mythological,background is briskly rendered for each plant, and the invitinglayout and
brightness of this spiral-bound book could make itirresistible for children in class, or
home on a rainy day.
SPACE: LOOKING INSIDE CROSS-SECTIONS
Moira Butterfield. Ill. Nick Lipscombe and Gary Biggin.
Dorling Kindersley. $5.95. ISBN 1-56458-0. (Ages 6-12).
Each double spread features an irresistible, colored,comprehensible cross-section of
spacecraft, ranging from Apollo LMto the Hubble Telescope, as well as a small
corner-insert with"technical data," and a clear rendering of astronaut space
suits. And, yes, there's a fascinating corner illustration aboutastronauts going to the
bathroom--discretely headed "spacewashing."
Carol Ann Moorhead. Ill. Kay Herndon and Gail Kohler Opsahl.
Roberts Rinehart and the Denver Museum of Natural History. $7.95. ISBN 1-879373-51-3.
IF you're a horse-crazy kid, you just cannot live anotherday without this marvelous
book--a collection of stories,activities, trading cards, pop-u's and pop-out's, with lucid
texton horse history and evolution, horse foods, horse harems, horsebody language. . . you
name it--my mind boggles. And, just incase, there's all the information you need about the
DEATH IS HARD TO LIVE WITH
Janet Bode. Laurel Leaf. $4.99. ISBN 0-440-21929-9. (Ages 8and up.)
"With a drug overdose there's a white foamy material aroundthe mouth." "If
we embrace life, we must embrace death." Indianteenagers attempt suicide at four
times the rate of other teenagers. ". . . I'm crying. I know I'm not going to see him
whenI wake up." Bode's book may be just the prescription, a rag-tagcollection of
alternatingly poignant, brave, or simplystraightforwardly factual explorations of the
death that enters,for sure, the life of each of us, and every teen-ager as well. Bode's
book may help, for just a moment.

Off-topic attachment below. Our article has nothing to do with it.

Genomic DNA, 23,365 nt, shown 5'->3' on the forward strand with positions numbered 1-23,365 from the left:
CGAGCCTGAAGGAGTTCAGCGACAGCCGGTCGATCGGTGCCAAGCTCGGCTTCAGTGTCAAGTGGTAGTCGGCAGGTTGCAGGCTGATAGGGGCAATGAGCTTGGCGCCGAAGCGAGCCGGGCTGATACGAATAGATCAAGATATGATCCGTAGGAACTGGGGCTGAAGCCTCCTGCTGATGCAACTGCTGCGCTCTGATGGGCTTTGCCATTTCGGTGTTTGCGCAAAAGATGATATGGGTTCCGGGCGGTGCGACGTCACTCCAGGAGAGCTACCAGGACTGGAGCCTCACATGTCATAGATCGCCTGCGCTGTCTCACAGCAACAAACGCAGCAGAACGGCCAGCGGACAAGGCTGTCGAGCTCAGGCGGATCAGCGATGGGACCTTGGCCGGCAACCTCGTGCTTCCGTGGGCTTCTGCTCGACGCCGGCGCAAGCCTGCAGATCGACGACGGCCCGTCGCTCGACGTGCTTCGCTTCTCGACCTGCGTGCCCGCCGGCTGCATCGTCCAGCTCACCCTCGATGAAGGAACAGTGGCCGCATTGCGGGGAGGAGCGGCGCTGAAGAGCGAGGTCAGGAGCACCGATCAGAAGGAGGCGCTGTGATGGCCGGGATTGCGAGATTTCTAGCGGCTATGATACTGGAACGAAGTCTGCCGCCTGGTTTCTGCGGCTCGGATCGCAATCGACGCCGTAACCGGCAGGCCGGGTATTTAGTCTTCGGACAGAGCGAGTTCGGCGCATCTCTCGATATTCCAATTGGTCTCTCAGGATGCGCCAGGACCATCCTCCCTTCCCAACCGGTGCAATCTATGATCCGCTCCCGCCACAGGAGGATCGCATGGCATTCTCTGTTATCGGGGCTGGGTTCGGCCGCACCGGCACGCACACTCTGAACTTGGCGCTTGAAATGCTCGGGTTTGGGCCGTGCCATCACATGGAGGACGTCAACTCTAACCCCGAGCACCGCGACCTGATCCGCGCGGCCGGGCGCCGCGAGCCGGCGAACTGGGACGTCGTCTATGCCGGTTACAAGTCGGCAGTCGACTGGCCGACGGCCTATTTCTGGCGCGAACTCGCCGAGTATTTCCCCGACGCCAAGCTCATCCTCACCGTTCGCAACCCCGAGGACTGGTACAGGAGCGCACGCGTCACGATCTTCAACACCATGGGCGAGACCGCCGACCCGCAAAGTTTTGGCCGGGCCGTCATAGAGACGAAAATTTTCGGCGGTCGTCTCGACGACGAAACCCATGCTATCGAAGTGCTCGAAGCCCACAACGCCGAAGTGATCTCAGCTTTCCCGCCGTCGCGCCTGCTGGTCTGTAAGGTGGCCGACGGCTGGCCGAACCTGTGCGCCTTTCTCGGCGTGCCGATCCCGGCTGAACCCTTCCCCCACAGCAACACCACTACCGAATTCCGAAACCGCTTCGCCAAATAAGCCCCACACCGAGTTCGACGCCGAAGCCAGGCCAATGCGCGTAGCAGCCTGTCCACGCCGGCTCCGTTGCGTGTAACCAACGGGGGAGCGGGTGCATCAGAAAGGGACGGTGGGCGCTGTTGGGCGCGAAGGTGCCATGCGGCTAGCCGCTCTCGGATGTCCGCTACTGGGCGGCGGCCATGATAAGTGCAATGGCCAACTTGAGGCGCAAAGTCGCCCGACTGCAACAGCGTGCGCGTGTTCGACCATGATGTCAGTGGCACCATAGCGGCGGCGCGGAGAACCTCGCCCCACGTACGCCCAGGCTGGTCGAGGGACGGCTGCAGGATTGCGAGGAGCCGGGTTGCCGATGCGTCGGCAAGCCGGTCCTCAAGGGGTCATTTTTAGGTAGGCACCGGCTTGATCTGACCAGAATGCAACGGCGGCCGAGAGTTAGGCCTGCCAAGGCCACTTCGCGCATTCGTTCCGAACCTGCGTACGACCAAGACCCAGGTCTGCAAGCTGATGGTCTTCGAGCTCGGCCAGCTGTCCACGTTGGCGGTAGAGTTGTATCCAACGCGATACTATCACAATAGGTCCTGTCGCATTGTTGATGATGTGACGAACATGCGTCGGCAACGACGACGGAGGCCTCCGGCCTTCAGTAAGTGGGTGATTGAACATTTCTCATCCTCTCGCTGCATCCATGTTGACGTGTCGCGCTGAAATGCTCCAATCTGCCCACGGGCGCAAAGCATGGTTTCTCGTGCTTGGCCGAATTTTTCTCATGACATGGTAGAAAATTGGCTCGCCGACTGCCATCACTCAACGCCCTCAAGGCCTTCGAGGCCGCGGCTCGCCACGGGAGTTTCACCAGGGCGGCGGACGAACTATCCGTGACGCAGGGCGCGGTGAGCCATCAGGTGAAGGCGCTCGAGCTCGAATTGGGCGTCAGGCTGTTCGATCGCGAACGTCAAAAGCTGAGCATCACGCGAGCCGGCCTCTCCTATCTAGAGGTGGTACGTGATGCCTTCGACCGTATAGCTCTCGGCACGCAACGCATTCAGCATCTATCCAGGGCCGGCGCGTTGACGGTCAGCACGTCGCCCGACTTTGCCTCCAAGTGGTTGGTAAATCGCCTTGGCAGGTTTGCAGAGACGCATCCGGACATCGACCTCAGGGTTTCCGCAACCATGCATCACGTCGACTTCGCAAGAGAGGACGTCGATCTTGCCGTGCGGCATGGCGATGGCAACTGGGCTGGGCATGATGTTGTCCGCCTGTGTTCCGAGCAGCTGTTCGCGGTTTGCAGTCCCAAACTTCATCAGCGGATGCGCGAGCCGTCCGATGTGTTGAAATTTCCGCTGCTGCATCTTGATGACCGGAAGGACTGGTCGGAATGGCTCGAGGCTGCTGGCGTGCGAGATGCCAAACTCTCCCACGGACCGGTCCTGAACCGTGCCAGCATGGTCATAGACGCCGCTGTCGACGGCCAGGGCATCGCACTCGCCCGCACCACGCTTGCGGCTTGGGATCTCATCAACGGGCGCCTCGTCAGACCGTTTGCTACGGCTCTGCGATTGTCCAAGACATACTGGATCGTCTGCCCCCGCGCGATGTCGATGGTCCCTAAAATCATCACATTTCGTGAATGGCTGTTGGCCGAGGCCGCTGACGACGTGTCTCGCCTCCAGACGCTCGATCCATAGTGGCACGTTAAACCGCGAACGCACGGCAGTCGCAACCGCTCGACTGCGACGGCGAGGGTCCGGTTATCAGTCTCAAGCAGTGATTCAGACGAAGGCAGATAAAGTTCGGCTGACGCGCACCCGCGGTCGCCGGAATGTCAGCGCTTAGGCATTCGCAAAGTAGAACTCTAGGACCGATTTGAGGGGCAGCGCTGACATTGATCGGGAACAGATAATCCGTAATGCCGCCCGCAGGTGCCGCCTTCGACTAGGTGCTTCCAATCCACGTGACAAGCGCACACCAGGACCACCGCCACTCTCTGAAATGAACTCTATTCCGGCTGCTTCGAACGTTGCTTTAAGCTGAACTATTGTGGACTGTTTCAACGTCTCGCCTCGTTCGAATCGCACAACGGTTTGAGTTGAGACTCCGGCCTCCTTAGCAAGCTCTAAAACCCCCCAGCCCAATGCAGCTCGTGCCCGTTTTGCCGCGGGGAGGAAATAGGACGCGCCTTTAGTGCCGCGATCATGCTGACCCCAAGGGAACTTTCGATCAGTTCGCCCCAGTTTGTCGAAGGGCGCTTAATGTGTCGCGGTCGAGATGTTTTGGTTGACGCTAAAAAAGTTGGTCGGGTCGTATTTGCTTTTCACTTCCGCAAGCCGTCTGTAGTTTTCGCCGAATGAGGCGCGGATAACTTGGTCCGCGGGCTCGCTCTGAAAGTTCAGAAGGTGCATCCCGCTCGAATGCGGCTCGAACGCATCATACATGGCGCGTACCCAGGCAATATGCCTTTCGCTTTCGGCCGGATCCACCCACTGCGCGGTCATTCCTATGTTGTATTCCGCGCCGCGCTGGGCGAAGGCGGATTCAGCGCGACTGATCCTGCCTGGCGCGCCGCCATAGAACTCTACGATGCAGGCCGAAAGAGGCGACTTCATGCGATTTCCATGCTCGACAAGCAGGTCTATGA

BOODIL MY DOG
Henry Holt (Owlet Book). $5.95. ISBN 0-8050-3940-6.
Seemingly simple, the story of Boodil, the bullterrier, isactually complexly ironic. What
the reader perceives as Boodil'slumpish dithering, dawdling, obstinacy, stubbornness, and
generalidiosyncracy is perceived by the child-narrator as charming,playful, delightful,
and original. So we have a masterfulchildren's book--humorously painted with exceeding
verve, tolddeadpan, and introducing young readers into the tricks andconventions of
Raymond Bial. Sandpiper (Houghton). $5.95. ISBN 0-395-72021-4.
The Amish "aren't as 'plain' as they appear to be, and theyare not without their
difficulties," writes the author. Butfirst, with clear and artfully evocative
photographs and anaccessible and highly informative text, Bial takes us to thedignified,
ordered, yet often complex world of the frugal, god-fearing, communally focused Amish, who
have rejected much ofmodern technology and who shape their lives with a coherency andfocus
that can appear attractive in our dissonant land. Bial'stelling, yet economical,
exposition is in keeping with hisfascinating subject.
Damian Kelleher, written by Richard Stoneman.
Thomson Learning("a Two-Can Book"). ISBN 1-56847-318-4, no price.
Taking a lead from the National Enquirer and the generoussalmagundi children's magazines
of our grandparents, the big,blowsy, loud, glossy, vulgar series "Info
Adventure" series, ofwhich this volume is typical should warm the heart
cockles--whatever those are--of any child or childish adult. Everyfeature is a marvelously
sensationalistic and sometimes reliablemine of information. For samplers, the blowup of
the face of ahornet would scare Batman, and the accompanying color photo of abeekeeper
whose face is covered with thousands of bees is worthyof the old Ripley. I love it; so
will any other real kid. Buy the whole series.
Ph.D. A Professor Emeritus of English and Comparative Literature at San Diego State
University, Dr. Neumeyer is highly recognized in children's literature and has authored
many books and magazine columns. Neumeyer also contributes occasional articles and
children's book reviews to "The Los Angeles Times" and "The New York
Times". His most recent book is the children's version of "The Annontated